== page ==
TV

Save Me Too Spoiler-Free Review


James plays Nelly Rowe, an unreliable drifter in London’s Towers Estate, and a regular in the close-knit friendship group at the estate’s Palm Tree pub. Nelly’s surrounded by mates played by an enviable cast including This is England’s Stephen Graham, Killing Eve’s Susan Lynch, and Doctor Foster’s Suranne Jones as Nelly’s ex Claire. Oscar nominee and long-time Mike Leigh collaborator Lesley Manville has also joined for series two in a small but crucial role written for her.

Series one followed the abduction of Claire and Nelly’s 13-year-old daughter Jody (Indeyarna Donaldson-Holness). Estranged from Jody but drawn into the search when it transpired that somebody close to him was involved in her disappearance, Nelly ended up on a redemptive journey. He took responsibility for the first time in his life and, as he might put it, started to take himself seriously.

The trail he was following to Jody in the series one finale led him to the discovery of another girl – Grace (Olive Grey), who becomes the focus of series two. Grey is a terrific addition to an already strong cast. The role is complex and demanding, requiring transitions from child-like vulnerability to spitting adult rage – Grey delivers it all and is an engaging, unpredictable screen presence. James, who’s rarely off-screen, is utterly convincing and compelling once again as Nelly, but properly, Grey is the second lead. Grace’s is the voice we start to hear behind the new title, begging Nelly to not just redeem himself and find Jody, but also to save her too.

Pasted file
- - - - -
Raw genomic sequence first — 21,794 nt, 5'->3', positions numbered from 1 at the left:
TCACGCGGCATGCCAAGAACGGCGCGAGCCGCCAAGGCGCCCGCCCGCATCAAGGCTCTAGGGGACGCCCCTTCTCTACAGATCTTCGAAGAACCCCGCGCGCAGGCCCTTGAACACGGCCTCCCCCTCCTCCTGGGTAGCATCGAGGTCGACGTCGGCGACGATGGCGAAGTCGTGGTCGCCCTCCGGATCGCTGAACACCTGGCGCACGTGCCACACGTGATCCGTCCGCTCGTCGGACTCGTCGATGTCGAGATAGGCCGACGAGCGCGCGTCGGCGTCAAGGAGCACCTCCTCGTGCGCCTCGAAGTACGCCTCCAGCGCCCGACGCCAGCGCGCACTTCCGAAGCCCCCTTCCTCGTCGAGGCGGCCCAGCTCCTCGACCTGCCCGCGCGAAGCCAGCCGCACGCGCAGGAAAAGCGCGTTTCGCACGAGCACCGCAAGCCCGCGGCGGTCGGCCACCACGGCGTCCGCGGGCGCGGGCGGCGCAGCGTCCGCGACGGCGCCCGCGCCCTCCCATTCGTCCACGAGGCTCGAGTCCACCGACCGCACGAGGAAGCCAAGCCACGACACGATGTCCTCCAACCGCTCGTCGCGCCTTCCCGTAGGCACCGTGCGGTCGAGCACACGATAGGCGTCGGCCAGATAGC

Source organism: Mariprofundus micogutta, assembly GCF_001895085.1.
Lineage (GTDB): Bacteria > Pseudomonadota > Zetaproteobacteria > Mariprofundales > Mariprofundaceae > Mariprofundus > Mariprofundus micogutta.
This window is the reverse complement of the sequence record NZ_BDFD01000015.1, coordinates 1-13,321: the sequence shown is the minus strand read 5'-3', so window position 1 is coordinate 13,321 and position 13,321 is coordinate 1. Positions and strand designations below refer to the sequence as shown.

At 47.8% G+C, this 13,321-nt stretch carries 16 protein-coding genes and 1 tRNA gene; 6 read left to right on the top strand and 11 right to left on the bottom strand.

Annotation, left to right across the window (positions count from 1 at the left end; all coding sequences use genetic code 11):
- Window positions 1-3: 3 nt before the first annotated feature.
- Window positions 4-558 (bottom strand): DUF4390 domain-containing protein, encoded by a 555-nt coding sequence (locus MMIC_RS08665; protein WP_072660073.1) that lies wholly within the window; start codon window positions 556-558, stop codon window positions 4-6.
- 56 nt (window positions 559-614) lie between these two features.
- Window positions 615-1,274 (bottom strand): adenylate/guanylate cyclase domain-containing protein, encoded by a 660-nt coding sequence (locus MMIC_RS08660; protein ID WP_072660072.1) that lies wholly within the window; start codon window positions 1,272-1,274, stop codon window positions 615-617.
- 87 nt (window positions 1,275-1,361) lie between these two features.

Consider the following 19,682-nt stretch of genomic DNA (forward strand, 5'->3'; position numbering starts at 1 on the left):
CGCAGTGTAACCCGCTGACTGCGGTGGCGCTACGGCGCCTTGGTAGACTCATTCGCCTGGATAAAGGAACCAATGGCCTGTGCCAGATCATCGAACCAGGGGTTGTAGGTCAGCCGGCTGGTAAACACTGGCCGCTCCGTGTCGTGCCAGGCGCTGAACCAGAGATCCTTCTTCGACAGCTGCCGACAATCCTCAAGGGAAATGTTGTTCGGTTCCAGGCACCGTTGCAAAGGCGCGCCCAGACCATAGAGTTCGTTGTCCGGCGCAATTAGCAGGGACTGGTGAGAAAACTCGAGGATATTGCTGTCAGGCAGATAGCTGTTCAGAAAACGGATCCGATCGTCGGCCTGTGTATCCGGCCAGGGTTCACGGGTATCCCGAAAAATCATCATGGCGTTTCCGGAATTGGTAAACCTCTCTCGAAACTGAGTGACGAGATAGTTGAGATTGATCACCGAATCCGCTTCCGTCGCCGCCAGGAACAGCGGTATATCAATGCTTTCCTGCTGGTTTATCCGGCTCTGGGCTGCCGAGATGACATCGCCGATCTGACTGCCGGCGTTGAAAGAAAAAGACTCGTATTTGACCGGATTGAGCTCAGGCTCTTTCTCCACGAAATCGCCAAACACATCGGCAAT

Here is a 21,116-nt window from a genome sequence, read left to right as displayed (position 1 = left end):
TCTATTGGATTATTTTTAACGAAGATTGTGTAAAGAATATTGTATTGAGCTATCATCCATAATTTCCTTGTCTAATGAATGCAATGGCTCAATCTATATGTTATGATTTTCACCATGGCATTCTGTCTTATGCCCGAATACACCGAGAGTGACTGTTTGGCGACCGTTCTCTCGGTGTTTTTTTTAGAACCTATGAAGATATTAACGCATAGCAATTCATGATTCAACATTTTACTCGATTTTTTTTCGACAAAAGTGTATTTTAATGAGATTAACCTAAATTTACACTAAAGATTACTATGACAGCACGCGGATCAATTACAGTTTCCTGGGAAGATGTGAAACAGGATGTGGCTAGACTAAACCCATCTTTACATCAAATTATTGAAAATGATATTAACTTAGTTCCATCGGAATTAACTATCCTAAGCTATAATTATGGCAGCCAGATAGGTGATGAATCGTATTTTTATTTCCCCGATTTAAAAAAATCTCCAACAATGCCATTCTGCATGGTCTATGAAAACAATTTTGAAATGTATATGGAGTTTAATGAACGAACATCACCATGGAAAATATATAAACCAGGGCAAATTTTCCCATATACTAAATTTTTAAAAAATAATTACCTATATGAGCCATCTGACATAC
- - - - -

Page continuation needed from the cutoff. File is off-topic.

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In many ways, Save Me Too is the story of two victims, one ‘good’ (Jody, tricked into abduction from an upper middle-class home, with a family desperate to find her), and one ‘bad’ (Grace, angry, unreliable, uncared for, manipulated into the same abuse via different methods). Placing the two cases side by side makes an already uncomfortable story even more challenging by exposing class prejudice in the justice system. Similar territory was covered by Nicole Taylor’s powerful BBC drama Three Girls, which told the stories of survivors of the Rochdale child abuse ring.

It is uncomfortable viewing, as would be any story about child sexual exploitation, but the subject matter is given due weight here. Abuse victims aren’t simply a backdrop to the story of a heroic male saviour (see Baptiste), they’re the story itself. Grace’s relationship to her abusers, and to Nelly, is shown as complex and contradictory. Her emotional experience is central and thanks to Grey, we feel every step of it. Nothing is simplified or easy, everything is messy and honest and intense.



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